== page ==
Before Choe’s game-winning goal for North Korea, Lee had a chance to put South Korea back on top as he made his trademark solo run into the attacking half and had only the goalkeeper to beat before Kim Wi-song grabbed him by the shoulder and brought him down. Lee pleaded to the referee for a red card, but the North Korean defender escaped with a yellow card.

The Asian U-16 Championships, which rarely gets much attention in South Korea, had become immensely popular this time around because of Lee’s impressive performances. Until the tournament, South Korean soccer fans had to settle for YouTube videos to see Lee displaying flashes of brilliance for Barcelona, but the teenager achieved something of a stardom by not only scoring goals, but by showcasing his ability to single-handedly dominate games with individual skills and an edgy demeanor.

When asked about what he thought of his nickname “Korean Lionel Messi” after the game, Lee answered, “It’s not up to me to determine if I play like Messi. To be called the ‘Little Messi’ or the ‘Korean Messi’ is an honor. But personally, I want to be the very first Lee Seung-woo.”

Yellow Sea Border

SKorea Fires Warning Shots at NKorea’s Patrol Boat

by REERA YOO

The South Korean navy fired warning shots after a North Korean patrol boat crossed the disputed Yellow Sea border on Friday, said the South’s military.

According to Reuters, the North Korean boat crossed the waters off Baengnyeong Island just after noon and retreated six minutes after the South fired six warning rounds.

The incident took place on the same day as the opening ceremony of the 2014 Asian Games in Incheon, in which North Korea is competing.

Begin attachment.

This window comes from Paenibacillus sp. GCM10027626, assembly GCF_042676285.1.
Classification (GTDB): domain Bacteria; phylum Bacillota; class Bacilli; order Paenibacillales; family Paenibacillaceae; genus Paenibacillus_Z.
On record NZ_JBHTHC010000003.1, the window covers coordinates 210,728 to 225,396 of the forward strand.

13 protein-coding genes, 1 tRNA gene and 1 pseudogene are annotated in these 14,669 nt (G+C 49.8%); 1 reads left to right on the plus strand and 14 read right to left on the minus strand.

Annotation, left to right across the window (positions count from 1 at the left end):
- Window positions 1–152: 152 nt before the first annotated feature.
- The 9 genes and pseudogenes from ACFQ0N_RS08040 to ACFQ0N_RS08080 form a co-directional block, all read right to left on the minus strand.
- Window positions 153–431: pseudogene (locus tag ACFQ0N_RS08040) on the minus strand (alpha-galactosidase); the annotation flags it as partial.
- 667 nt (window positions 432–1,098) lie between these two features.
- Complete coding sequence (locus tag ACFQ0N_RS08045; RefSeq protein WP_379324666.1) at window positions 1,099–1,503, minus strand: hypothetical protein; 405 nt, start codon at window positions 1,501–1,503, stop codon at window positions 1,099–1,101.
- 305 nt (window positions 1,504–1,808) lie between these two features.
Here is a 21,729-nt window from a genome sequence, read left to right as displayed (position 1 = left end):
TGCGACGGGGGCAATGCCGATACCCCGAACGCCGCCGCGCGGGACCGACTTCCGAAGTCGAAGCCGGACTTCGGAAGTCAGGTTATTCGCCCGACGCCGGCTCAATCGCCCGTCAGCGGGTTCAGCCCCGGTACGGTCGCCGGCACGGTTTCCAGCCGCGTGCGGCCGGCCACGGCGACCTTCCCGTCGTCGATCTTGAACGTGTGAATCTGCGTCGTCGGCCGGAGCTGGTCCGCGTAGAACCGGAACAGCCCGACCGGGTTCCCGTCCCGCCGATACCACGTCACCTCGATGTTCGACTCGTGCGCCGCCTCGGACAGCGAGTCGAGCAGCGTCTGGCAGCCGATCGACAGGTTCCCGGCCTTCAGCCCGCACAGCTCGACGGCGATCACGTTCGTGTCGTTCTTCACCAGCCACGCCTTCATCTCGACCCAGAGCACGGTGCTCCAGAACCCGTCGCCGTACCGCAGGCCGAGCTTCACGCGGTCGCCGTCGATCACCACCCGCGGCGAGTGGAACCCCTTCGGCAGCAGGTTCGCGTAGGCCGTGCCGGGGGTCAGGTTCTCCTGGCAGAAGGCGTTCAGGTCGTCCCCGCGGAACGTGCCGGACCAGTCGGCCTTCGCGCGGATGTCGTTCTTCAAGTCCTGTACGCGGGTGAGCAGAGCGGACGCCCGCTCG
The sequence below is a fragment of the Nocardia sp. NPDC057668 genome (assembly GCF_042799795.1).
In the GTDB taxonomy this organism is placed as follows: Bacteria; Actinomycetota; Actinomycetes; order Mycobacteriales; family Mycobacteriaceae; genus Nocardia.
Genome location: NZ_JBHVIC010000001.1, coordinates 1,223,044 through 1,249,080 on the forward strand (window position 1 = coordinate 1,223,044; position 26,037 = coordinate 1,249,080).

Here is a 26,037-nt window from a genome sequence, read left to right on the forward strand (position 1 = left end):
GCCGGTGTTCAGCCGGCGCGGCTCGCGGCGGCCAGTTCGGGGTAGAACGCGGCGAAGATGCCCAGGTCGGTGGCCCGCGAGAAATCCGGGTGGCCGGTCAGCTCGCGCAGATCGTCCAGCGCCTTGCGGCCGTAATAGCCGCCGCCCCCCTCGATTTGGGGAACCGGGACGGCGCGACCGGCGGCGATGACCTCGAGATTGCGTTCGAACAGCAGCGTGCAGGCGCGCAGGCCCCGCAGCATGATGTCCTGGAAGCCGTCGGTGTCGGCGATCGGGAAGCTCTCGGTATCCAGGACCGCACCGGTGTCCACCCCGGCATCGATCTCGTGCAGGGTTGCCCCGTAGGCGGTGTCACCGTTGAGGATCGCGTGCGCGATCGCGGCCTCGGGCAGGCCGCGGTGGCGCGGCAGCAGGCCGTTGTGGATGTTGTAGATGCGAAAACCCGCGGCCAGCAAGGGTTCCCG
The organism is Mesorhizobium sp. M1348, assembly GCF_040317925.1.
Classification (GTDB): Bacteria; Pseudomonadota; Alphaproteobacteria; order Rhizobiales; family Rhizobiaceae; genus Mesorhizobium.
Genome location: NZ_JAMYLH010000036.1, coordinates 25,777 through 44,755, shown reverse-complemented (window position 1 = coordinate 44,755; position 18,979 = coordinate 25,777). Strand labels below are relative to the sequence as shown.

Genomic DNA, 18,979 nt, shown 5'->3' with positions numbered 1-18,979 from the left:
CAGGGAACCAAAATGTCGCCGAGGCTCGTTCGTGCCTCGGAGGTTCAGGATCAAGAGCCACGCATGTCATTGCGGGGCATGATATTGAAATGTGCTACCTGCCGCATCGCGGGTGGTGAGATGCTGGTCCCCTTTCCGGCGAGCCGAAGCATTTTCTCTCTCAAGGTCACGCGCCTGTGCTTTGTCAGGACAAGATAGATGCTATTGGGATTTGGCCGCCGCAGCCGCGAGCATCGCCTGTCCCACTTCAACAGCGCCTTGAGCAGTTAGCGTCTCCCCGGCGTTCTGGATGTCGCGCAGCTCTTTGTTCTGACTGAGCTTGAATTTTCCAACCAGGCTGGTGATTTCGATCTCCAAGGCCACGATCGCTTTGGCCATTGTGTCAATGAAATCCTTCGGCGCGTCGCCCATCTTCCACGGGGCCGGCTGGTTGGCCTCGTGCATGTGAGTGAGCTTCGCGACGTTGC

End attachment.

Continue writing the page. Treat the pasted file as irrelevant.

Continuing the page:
This is not the first time there has been tension over the volatile sea border. In 2010, North Korea shelled Yeonpeong Island and killed four South Koreans, and earlier this year, the two sides exchanged hundreds of shells into each other’s waters.

Yonhap quoted an unidentified military official saying that the North Korean vessel crossed the border to tow an unmanned barge that had drifted into southern waters back to the North.

Earlier this week, South Korea recovered wreckage of a suspected North Korean drone found near the disputed maritime border. 

Photo via Deutsche Welle (DW) 

 

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American Arrested While Swimming To North Korea

by STEVE HAN

Many bizarre stories came out of North Korea in recent months. Up until now, the most notable one was the story of Matthew Miller, the 24-year-old American who got arrested in April for allegedly tearing up his tourist visa at the airport in Pyongyang.

However, the latest North Korea-related news may top it all off. A young American man, whose name isn’t yet identified, was caught by South Korean authorities while trying to swim across a river border into North Korea, a government source said Wednesday.

South Korea’s Marine sentries arrested the man, a U.S. citizen of Arabic descent in his late 20s or early 30s, at around 11:55 p.m. on Tuesday as he was swimming across the Han River, which borders with North Korea, reports Yonhap News Agency.

“I was trying to go to North Korea in order to meet with supreme leader Kim Jong-un,” the man reportedly said during the interrogation.

This case marks the second time an American citizen tried to swim into North Korea. In 1996, 26-year-old Evan C. Hunziker swam across the Yalu River, which borders North Korea and China, on a drunken dare. Hunziker was eventually freed after negotiations involving a special U.S. envoy, but he killed himself about a month after his release.

Photo courtesy of Associated Press and Fox News

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Proceeds of $64,000 Whiskey Shot to Benefit Liberty in North Korea (LINK)